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OUR OPINION: Can’t fault proposal’s mild infringements

This story of North Dakota’s wide-open prairie has an origin that’s the opposite of wide-open: In the heart of Manhattan, in a skyscraper that rises straight up from the sidewalk with no setback at all.

The 38-story Equitable Building was a monumental achievement upon its completion in 1915. But the neighbors were angry, not impressed: The new structure cast a huge shadow that threw the buildings nearby into permanent shade.

You see, the Equitable Building’s owners — in due exercise of their property rights — had chosen to maximize the building’s floor space by using every available square inch. So, their building “has no setback from the street beyond the depth of the sidewalk, rising vertically for all its floors,” as Wikipedia describes.

“Many New Yorkers reasoned that further construction of buildings like it would turn Manhattan into an unpleasant and dark maze of streets.

“In response, the city adopted the 1916 Zoning Resolution, which limited the height and required setbacks for new buildings to allow the penetration of sunlight to street level.”

With that action, zoning was born. Governments have restricted property owners’ development rights ever since.

And when a landowner objected to the zoning ordinances of Euclid, Ohio, in 1926, the U.S. Supreme Court reviewed the case and found zoning to be constitutional.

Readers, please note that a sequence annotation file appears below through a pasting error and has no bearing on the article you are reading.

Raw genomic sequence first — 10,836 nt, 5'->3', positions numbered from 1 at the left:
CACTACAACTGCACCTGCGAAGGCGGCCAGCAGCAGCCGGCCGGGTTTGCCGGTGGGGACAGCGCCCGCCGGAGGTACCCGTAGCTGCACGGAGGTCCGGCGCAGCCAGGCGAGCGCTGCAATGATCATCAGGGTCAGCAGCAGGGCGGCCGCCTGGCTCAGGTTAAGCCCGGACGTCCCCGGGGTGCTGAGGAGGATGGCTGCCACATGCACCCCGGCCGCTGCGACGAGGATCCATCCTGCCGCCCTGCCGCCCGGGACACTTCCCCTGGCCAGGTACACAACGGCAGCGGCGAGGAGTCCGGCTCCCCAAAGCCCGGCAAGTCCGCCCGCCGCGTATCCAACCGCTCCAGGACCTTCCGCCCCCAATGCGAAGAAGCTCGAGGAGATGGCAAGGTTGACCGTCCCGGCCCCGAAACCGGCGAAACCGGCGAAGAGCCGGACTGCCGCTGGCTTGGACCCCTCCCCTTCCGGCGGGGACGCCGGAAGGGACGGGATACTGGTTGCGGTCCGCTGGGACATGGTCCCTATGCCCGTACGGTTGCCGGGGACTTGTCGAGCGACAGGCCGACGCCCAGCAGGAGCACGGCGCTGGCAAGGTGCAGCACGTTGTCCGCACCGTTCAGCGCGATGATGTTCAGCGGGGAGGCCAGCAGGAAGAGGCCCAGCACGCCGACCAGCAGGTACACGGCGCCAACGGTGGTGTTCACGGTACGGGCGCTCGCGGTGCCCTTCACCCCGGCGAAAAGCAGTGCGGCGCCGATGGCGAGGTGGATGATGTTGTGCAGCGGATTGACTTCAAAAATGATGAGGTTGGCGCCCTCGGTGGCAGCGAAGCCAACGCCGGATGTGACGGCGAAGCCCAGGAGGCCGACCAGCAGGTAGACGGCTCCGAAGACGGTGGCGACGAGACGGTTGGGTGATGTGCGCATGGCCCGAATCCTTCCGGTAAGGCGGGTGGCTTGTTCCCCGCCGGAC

The point here is not that North Dakota should zone the “extraordinary places” being considered by the Industrial Commission (and written about by two commission members in nearby columns).

After all, nothing that the commission is considering would ban development in any way.

Instead, the point simply is to remind the commissioners that private-property rights are not absolute.

That means the commissioners needn’t have qualms about the extraordinary-places proposal, because its restrictions are both perfectly legal and exceedingly mild.

With that in mind, Commissioner Doug Goehring is being too deferential when he declares, “public comment cannot be permitted on private lands.” Property rights are so sacrosanct that interested parties can’t even be allowed to comment?

To repeat, property rights are not absolute. They’re subject to reasonable restrictions in all 50 states.

They’re certainly strong enough to withstand a brief comment period, especially when scenic, wildlife or other values that matter to a whole population are at stake.

Under the extraordinary-places proposal, North Dakotans get “a” word in plans for development, while the property owners themselves retain “the last” word. It’s a sensible balance that takes the interests of all parties — including the public — into account.